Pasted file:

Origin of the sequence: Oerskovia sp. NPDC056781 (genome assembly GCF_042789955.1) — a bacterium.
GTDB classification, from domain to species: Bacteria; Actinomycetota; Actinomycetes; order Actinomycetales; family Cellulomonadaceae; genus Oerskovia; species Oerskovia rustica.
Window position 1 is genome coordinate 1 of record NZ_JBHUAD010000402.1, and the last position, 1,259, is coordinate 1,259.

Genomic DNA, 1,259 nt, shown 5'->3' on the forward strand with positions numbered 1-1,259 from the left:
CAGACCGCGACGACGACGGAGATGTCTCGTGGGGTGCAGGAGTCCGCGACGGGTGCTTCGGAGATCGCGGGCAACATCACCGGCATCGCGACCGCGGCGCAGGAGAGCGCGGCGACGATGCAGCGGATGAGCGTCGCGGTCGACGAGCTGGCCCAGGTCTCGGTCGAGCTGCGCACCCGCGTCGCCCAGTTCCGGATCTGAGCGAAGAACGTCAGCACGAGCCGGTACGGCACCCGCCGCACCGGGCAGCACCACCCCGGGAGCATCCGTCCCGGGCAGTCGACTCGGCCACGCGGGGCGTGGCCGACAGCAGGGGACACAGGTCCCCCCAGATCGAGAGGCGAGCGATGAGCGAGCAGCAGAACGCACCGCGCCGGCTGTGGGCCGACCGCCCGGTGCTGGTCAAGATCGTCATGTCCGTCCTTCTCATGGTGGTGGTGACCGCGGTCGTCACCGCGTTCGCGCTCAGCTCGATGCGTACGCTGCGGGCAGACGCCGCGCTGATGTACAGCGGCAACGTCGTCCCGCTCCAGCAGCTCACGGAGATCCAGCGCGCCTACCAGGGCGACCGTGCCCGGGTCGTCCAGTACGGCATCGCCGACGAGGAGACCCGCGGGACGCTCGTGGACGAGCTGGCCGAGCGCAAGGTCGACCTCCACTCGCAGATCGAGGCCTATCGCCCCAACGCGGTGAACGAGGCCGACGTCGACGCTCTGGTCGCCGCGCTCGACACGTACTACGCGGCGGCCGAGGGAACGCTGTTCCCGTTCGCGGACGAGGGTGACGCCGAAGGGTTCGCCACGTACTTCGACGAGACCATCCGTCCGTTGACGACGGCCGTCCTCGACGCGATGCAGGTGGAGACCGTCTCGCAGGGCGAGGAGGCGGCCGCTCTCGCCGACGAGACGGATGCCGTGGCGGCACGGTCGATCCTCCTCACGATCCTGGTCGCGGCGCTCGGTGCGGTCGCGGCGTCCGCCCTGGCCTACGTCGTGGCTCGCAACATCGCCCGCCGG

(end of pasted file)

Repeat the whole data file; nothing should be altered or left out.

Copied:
Origin of the sequence: Oerskovia sp. NPDC056781 (genome assembly GCF_042789955.1) — a bacterium.
GTDB classification, from domain to species: Bacteria; Actinomycetota; Actinomycetes; order Actinomycetales; family Cellulomonadaceae; genus Oerskovia; species Oerskovia rustica.
Window position 1 is genome coordinate 1 of record NZ_JBHUAD010000402.1, and the last position, 1,259, is coordinate 1,259.

Genomic DNA, 1,259 nt, shown 5'->3' on the forward strand with positions numbered 1-1,259 from the left:
CAGACCGCGACGACGACGGAGATGTCTCGTGGGGTGCAGGAGTCCGCGACGGGTGCTTCGGAGATCGCGGGCAACATCACCGGCATCGCGACCGCGGCGCAGGAGAGCGCGGCGACGATGCAGCGGATGAGCGTCGCGGTCGACGAGCTGGCCCAGGTCTCGGTCGAGCTGCGCACCCGCGTCGCCCAGTTCCGGATCTGAGCGAAGAACGTCAGCACGAGCCGGTACGGCACCCGCCGCACCGGGCAGCACCACCCCGGGAGCATCCGTCCCGGGCAGTCGACTCGGCCACGCGGGGCGTGGCCGACAGCAGGGGACACAGGTCCCCCCAGATCGAGAGGCGAGCGATGAGCGAGCAGCAGAACGCACCGCGCCGGCTGTGGGCCGACCGCCCGGTGCTGGTCAAGATCGTCATGTCCGTCCTTCTCATGGTGGTGGTGACCGCGGTCGTCACCGCGTTCGCGCTCAGCTCGATGCGTACGCTGCGGGCAGACGCCGCGCTGATGTACAGCGGCAACGTCGTCCCGCTCCAGCAGCTCACGGAGATCCAGCGCGCCTACCAGGGCGACCGTGCCCGGGTCGTCCAGTACGGCATCGCCGACGAGGAGACCCGCGGGACGCTCGTGGACGAGCTGGCCGAGCGCAAGGTCGACCTCCACTCGCAGATCGAGGCCTATCGCCCCAACGCGGTGAACGAGGCCGACGTCGACGCTCTGGTCGCCGCGCTCGACACGTACTACGCGGCGGCCGAGGGAACGCTGTTCCCGTTCGCGGACGAGGGTGACGCCGAAGGGTTCGCCACGTACTTCGACGAGACCATCCGTCCGTTGACGACGGCCGTCCTCGACGCGATGCAGGTGGAGACCGTCTCGCAGGGCGAGGAGGCGGCCGCTCTCGCCGACGAGACGGATGCCGTGGCGGCACGGTCGATCCTCCTCACGATCCTGGTCGCGGCGCTCGGTGCGGTCGCGGCGTCCGCCCTGGCCTACGTCGTGGCTCGCAACATCGCCCGCCGG